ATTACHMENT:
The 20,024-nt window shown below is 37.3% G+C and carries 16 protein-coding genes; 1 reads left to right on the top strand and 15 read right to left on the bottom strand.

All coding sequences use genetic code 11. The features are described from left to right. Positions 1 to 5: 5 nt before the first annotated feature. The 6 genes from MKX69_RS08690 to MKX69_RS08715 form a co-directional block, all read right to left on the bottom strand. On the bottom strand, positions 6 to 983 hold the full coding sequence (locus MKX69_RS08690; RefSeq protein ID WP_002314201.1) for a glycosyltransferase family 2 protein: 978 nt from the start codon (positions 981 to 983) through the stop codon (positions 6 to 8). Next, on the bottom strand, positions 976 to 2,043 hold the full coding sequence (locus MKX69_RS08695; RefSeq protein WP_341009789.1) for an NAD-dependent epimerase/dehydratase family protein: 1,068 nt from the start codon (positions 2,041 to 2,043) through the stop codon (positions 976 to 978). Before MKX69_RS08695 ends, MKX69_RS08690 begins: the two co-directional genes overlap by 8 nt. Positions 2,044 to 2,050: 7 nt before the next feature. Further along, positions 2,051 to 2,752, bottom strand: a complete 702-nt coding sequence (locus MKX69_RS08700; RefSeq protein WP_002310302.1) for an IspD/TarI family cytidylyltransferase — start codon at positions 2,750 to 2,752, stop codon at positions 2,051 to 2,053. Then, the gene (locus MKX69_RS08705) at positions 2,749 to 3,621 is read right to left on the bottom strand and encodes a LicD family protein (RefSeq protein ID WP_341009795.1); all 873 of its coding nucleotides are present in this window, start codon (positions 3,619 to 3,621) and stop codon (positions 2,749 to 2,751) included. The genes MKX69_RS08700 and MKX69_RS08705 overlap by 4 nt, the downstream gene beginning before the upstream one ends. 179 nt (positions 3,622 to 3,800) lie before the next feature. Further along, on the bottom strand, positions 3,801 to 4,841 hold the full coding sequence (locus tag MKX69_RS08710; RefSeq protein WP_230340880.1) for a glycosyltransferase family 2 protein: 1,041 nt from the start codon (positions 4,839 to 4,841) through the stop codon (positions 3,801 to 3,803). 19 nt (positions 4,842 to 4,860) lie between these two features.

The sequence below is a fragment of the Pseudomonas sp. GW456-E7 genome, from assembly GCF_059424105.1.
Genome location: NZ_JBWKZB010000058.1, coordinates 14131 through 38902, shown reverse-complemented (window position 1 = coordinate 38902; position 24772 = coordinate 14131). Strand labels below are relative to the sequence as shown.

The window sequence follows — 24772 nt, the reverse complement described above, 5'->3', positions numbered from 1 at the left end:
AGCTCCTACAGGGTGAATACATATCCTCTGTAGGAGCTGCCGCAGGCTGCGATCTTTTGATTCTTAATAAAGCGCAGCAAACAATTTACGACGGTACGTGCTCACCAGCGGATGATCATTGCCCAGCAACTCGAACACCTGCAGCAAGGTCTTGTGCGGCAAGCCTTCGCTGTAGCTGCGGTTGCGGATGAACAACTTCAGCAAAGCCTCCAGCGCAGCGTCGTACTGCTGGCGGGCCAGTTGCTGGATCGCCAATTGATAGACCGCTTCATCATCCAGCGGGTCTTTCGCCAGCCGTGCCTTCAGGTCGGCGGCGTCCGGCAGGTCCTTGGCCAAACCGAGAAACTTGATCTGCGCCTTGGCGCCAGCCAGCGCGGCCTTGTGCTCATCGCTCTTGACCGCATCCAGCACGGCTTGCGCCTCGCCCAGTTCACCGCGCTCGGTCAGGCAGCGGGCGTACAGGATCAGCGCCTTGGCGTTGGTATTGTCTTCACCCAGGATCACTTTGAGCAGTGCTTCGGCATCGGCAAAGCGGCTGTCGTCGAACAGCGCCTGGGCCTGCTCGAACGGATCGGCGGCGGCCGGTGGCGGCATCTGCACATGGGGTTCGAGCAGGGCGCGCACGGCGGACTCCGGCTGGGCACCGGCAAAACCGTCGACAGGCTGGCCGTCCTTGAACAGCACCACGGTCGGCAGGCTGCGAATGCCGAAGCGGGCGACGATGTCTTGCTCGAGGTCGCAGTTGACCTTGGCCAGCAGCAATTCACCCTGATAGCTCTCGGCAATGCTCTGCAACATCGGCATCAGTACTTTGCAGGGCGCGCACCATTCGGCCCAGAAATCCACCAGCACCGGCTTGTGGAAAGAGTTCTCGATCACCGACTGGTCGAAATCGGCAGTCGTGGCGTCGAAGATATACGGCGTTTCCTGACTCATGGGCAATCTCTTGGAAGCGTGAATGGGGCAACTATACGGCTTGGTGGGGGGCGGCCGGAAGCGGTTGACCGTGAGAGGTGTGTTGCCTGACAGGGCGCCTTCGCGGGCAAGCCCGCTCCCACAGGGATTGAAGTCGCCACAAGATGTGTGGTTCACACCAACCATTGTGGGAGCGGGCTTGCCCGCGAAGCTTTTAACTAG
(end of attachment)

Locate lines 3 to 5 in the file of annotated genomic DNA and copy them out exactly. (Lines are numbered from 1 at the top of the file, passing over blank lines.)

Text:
The sequence below is a fragment of the Pseudomonas sp. GW456-E7 genome, from assembly GCF_059424105.1.
Genome location: NZ_JBWKZB010000058.1, coordinates 14131 through 38902, shown reverse-complemented (window position 1 = coordinate 38902; position 24772 = coordinate 14131). Strand labels below are relative to the sequence as shown.

The window sequence follows — 24772 nt, the reverse complement described above, 5'->3', positions numbered from 1 at the left end: